I know you’re familiar with the Pauline passage that talks about the good we want to do, yet sometimes we don’t do it. That’s the human condition isn’t it? Every twelve-step program is based on it. But when I contemplate it I think that every individual is faced with it. Just ask anyone who has set out to get up in the morning at a certain time, but for whatever reason that didn’t happen.
My desire to write my own memoirs is a perfect example as I unpack this thought in relation to my memoirs. I realize I’m not sinning when I don’t write and publish my memoirs, but the disappointment at my “failure” inflames the depression I fight, and many times I take ten steps backward in my forward journey to heal. I suppose a conservative right-winger could argue that if I’m being called to write this memoir by God, and I don’t then it is a sin. Maybe. I don’t think anything that’s part of the secondary calling is sin if not completed. Turning ones back on God, Jesus and the Holy Spirit is one thing, but I think if one chooses to make a decision like Jonah when he tried to hide from God in the hull of a ship is another. God’s missions and will are not thwarted when we refuse to answer a secondary calling. Discouragement and fear are without a doubt at play, and the timing might be pushed back, but then a thousand years is a day and vice versa in the time continuum of God. We either join Him in what He is doing or we don’t. He’s still going to do it.
Actions have consequences don’t they? Every action has an equal reaction. That’s just the reality of the way life goes. If you smoke you are likely not going to live as long as someone who doesn’t smoke. Same is true for overeating or over doing anything. God made us multidimensional beings who must balance many things to be a whole person. Whenever we over or under indulge in anything our equilibrium is messed up.
I can think about this memoir too much. I can think about it not enough. Church attendance itself can become a god, but then not going to church will isolate me from the good God is trying to do in my life. That makes me think about the passage that talks about what is loosed on the earth will be loosed in heaven (Matthew 18.18). Not everyone is going to agree with me on church attendance. I think I wrote yesterday that Satan goes to church. Going to church doesn’t make you a fan of Jesus. Dying to myself, producing fruit and believing that God has declared me righteous because of my faith are things that go into being a Christian. I can do all those things without going to church, but my personal conscience does not allow me to try this following Jesus thing in isolation. The church will always be a part of my life here and now.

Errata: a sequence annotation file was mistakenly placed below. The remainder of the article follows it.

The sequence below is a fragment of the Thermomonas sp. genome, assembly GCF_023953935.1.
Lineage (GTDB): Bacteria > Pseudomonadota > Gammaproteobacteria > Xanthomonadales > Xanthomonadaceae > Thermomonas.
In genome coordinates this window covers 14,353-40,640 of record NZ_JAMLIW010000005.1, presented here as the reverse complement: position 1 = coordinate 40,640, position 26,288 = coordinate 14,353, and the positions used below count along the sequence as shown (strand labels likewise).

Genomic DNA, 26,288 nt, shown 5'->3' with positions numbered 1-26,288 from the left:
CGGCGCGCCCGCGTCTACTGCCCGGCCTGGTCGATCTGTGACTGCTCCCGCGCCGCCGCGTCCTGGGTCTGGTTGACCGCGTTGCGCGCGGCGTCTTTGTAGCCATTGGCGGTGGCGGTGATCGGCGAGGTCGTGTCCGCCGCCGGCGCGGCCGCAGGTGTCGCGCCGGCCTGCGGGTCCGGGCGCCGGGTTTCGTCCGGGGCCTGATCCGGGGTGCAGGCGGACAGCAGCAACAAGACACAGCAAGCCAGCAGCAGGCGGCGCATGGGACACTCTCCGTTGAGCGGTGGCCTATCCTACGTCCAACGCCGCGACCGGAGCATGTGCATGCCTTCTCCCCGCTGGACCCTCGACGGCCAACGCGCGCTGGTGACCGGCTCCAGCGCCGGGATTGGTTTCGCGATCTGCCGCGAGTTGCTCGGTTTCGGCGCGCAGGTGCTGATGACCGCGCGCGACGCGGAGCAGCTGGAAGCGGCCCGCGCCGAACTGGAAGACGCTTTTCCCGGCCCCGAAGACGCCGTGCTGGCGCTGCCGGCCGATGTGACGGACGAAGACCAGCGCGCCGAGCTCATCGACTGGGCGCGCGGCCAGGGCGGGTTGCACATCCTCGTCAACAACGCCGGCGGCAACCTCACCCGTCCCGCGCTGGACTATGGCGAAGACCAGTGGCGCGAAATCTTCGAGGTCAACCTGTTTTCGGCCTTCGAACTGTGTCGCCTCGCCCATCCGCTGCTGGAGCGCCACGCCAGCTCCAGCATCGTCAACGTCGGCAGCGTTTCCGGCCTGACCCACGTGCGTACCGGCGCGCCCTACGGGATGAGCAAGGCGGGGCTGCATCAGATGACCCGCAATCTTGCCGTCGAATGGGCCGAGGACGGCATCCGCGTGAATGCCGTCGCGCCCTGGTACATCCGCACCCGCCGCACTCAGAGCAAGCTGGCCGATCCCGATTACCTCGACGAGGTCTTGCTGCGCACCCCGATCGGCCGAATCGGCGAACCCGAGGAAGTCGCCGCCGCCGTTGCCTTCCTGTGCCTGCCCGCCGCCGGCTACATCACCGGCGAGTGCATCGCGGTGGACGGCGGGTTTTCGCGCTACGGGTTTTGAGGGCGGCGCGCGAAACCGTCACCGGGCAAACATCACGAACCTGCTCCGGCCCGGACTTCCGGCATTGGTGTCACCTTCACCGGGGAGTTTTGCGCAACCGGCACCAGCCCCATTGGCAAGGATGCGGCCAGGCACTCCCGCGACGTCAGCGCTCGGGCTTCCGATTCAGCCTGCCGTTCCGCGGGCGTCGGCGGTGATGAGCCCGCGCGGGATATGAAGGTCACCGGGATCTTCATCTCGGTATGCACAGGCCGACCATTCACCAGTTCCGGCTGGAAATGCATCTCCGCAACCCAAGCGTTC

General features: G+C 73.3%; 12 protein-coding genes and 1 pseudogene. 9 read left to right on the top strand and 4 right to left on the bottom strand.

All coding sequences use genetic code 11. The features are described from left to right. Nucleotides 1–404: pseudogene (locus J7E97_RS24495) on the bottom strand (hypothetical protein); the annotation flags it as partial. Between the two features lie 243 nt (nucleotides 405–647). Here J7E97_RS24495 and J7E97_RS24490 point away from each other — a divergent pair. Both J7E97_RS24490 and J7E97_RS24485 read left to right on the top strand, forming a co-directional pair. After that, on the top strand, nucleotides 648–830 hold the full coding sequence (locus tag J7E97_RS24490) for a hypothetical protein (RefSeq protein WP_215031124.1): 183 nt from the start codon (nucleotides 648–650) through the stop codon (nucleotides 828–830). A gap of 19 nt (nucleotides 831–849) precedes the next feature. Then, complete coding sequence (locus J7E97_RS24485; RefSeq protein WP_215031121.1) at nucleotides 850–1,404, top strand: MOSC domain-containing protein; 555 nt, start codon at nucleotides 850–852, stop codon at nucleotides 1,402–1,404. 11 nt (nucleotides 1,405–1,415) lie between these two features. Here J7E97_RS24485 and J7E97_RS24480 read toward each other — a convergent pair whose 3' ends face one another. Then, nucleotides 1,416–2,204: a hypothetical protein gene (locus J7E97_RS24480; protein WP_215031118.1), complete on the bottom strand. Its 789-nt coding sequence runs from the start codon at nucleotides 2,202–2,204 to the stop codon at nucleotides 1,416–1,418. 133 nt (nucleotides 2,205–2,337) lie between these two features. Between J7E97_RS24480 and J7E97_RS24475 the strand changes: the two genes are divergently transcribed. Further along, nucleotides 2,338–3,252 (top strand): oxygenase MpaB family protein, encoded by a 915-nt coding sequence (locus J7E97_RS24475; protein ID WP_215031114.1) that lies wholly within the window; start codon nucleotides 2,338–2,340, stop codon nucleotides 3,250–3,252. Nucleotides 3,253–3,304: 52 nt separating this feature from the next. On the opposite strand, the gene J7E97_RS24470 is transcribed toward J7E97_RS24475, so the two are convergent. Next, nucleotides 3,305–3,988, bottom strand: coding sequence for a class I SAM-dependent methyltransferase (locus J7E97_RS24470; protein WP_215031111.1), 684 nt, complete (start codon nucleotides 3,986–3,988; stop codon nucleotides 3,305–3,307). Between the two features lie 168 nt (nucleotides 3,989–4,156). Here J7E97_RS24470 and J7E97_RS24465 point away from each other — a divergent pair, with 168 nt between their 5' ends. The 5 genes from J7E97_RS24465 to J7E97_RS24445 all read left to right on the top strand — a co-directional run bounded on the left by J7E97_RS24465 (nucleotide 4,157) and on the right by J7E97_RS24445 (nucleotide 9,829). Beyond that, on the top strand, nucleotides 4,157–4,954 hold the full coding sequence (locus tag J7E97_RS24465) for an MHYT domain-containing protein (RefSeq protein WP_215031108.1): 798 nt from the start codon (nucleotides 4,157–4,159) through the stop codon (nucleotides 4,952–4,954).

I think judgement belongs to God alone, and if God decides to take a coffee break on Judgement Day I’m not going to volunteer to get up on the throne. I will write that my lifestyle and teaching might come across as judgmental, but as a believer in the Bible I see stories of God followers whose lives point others to God in a similar way. I don’t know who said it, but I like the following quote.
Evangelism is one beggar showing another beggar where to get the bread.
My sin, like King David, is always before me. Like David, I am a man after God’s own heart, so I return to Him again and again even in the darkest nights of my soul. Depression is not greater than God’s power, and if God did not remove Paul’s thorn in the flesh then Paul trusted our Father to carry out His purpose. If God doesn’t take my depression away I will do the same.
The beautiful music Amy Grant and Michael W. Smith put to, “Thy word is a lamp unto my feet and a light unto my path,” is beautiful artistic reality that washes over us to convince us the ugliest life can throw at us is no match for the beauty our Savior brings every morning.
We don’t have to wait for streets of gold. We can experience it on a dirty, oil filled concrete driveway as we depart for work.
Grace and peace dear ones, and always remember if God is for us who can be against us?